There’s a palpable buzz within Red Bull Racing about next season and its impending works partnership with Japanese manufacturer Honda.
Progress at sister team Toro Rosso, which has acted as an important test bed underpinning the project, has been swift with Pierre Gasly proving the potential in Austin. Qualifying just 84 thousandths of a second behind Max Verstappen in Q1, something that excited the Dutchman.
“Okay, they used a few more tyres, but still our car should be quite a bit better, and they were very competitive,” Verstappen said.
That performance continued in Mexico last weekend, Toro Rosso’s Pierre Gasly going from 20th to 10th for the final point; while Verstappen took his second-straight win at the high-speed track.
But Mexico was an expected stronghold – and it’s an example of how the team has operated for the past few years on the back of Renault’s power deficit. Having to focus on the less power-sensitive races it can win at like Monaco, Hungary and Singapore…
Since its debut in 2005, the team has taken 59 wins with 41 taken during its world championship glory years between 2010 to 2013, but has scored just 12 in the hybrid era, with none in 2015.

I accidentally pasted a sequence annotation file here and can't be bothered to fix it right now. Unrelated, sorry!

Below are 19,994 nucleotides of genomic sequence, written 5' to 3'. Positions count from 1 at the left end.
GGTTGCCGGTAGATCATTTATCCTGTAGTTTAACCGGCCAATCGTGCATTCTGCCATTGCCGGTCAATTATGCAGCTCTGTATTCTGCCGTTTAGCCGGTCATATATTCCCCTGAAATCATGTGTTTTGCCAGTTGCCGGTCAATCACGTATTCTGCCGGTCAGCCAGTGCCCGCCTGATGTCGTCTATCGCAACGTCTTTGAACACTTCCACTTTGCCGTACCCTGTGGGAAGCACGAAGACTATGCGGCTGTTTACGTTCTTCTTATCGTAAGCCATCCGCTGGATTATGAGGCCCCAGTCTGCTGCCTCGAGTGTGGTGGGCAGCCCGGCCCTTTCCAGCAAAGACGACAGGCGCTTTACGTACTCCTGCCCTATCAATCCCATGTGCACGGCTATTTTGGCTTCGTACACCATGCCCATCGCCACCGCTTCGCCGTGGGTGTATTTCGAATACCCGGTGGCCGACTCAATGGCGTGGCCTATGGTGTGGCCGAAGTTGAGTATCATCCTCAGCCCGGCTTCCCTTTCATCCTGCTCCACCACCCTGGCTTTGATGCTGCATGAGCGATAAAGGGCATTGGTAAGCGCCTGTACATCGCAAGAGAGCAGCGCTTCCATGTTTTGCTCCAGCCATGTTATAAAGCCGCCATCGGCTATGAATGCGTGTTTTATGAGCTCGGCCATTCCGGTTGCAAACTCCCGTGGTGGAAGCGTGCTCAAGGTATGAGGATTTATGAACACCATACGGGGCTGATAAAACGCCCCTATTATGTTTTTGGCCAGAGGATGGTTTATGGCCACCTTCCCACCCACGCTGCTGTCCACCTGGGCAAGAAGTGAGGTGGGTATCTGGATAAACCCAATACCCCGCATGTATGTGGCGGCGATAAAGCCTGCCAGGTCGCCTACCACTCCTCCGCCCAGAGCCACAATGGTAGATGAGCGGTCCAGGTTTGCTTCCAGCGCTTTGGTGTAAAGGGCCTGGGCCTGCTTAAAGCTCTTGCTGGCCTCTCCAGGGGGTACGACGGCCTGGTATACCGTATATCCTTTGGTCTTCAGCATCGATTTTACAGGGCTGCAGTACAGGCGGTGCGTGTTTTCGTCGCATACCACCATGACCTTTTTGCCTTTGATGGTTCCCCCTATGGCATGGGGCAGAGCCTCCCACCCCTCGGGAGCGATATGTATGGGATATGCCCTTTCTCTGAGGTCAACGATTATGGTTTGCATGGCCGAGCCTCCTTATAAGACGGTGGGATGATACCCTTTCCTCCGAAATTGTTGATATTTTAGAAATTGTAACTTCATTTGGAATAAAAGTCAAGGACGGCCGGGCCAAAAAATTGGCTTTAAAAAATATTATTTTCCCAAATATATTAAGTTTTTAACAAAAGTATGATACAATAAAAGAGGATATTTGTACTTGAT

So Honda is a much needed break from the peaks and troughs of the last five years, one it hopes will return it to consistent frontrunning.
It also needs that performance to properly unleash Verstappen, who is no doubt the driver of his generation, freakishly talented, and a future world champion in the right car.
And that car right now would be a Mercedes or Ferrari, both of which will only become more attractive to the Dutchman, should Honda not deliver.
SOUNDBITE: (English) MAX VERSTAPPEN,
F1 DRIVER, RED BULL RACING:
"As long as they want you, they [Mercedes and Ferrari] will, they will come for you. But at the moment, you know, I'm at Red Bull and I'm very happy there, as well, so there is no, no need to change that."
There’s a lot on the line as Red Bull Racing moves towards 2019, when it’s hoped frustration will become something of the past.